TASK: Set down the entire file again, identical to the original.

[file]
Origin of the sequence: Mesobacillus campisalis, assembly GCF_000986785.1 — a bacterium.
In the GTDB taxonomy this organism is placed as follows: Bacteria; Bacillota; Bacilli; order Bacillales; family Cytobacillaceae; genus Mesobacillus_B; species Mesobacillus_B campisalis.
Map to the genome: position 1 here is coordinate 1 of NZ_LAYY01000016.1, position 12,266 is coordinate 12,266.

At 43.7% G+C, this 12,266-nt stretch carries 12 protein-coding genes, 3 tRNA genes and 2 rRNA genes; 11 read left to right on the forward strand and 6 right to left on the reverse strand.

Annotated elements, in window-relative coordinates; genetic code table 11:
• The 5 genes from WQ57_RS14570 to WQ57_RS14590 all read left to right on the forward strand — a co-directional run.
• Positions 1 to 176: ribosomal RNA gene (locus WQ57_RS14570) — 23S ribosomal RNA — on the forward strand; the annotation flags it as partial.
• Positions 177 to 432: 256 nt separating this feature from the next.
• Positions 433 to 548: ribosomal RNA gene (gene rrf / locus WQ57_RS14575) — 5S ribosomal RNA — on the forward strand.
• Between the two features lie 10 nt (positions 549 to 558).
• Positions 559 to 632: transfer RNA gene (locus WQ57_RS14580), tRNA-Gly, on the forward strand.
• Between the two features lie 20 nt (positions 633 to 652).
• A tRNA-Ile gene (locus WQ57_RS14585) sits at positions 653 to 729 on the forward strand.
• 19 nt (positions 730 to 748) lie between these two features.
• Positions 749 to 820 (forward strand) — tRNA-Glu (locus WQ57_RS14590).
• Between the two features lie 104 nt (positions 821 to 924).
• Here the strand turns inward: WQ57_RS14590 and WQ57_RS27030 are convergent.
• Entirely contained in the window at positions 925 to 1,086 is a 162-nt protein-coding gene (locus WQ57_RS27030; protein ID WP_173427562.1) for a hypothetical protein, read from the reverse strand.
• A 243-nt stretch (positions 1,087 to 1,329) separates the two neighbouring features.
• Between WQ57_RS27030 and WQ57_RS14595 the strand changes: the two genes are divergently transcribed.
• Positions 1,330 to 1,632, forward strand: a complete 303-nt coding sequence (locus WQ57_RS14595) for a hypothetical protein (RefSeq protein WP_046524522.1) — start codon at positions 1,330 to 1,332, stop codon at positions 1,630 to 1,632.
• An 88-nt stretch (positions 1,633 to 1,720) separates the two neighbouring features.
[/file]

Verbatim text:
Origin of the sequence: Mesobacillus campisalis, assembly GCF_000986785.1 — a bacterium.
In the GTDB taxonomy this organism is placed as follows: Bacteria; Bacillota; Bacilli; order Bacillales; family Cytobacillaceae; genus Mesobacillus_B; species Mesobacillus_B campisalis.
Map to the genome: position 1 here is coordinate 1 of NZ_LAYY01000016.1, position 12,266 is coordinate 12,266.

At 43.7% G+C, this 12,266-nt stretch carries 12 protein-coding genes, 3 tRNA genes and 2 rRNA genes; 11 read left to right on the forward strand and 6 right to left on the reverse strand.

Annotated elements, in window-relative coordinates; genetic code table 11:
• The 5 genes from WQ57_RS14570 to WQ57_RS14590 all read left to right on the forward strand — a co-directional run.
• Positions 1 to 176: ribosomal RNA gene (locus WQ57_RS14570) — 23S ribosomal RNA — on the forward strand; the annotation flags it as partial.
• Positions 177 to 432: 256 nt separating this feature from the next.
• Positions 433 to 548: ribosomal RNA gene (gene rrf / locus WQ57_RS14575) — 5S ribosomal RNA — on the forward strand.
• Between the two features lie 10 nt (positions 549 to 558).
• Positions 559 to 632: transfer RNA gene (locus WQ57_RS14580), tRNA-Gly, on the forward strand.
• Between the two features lie 20 nt (positions 633 to 652).
• A tRNA-Ile gene (locus WQ57_RS14585) sits at positions 653 to 729 on the forward strand.
• 19 nt (positions 730 to 748) lie between these two features.
• Positions 749 to 820 (forward strand) — tRNA-Glu (locus WQ57_RS14590).
• Between the two features lie 104 nt (positions 821 to 924).
• Here the strand turns inward: WQ57_RS14590 and WQ57_RS27030 are convergent.
• Entirely contained in the window at positions 925 to 1,086 is a 162-nt protein-coding gene (locus WQ57_RS27030; protein ID WP_173427562.1) for a hypothetical protein, read from the reverse strand.
• A 243-nt stretch (positions 1,087 to 1,329) separates the two neighbouring features.
• Between WQ57_RS27030 and WQ57_RS14595 the strand changes: the two genes are divergently transcribed.
• Positions 1,330 to 1,632, forward strand: a complete 303-nt coding sequence (locus WQ57_RS14595) for a hypothetical protein (RefSeq protein WP_046524522.1) — start codon at positions 1,330 to 1,332, stop codon at positions 1,630 to 1,632.
• An 88-nt stretch (positions 1,633 to 1,720) separates the two neighbouring features.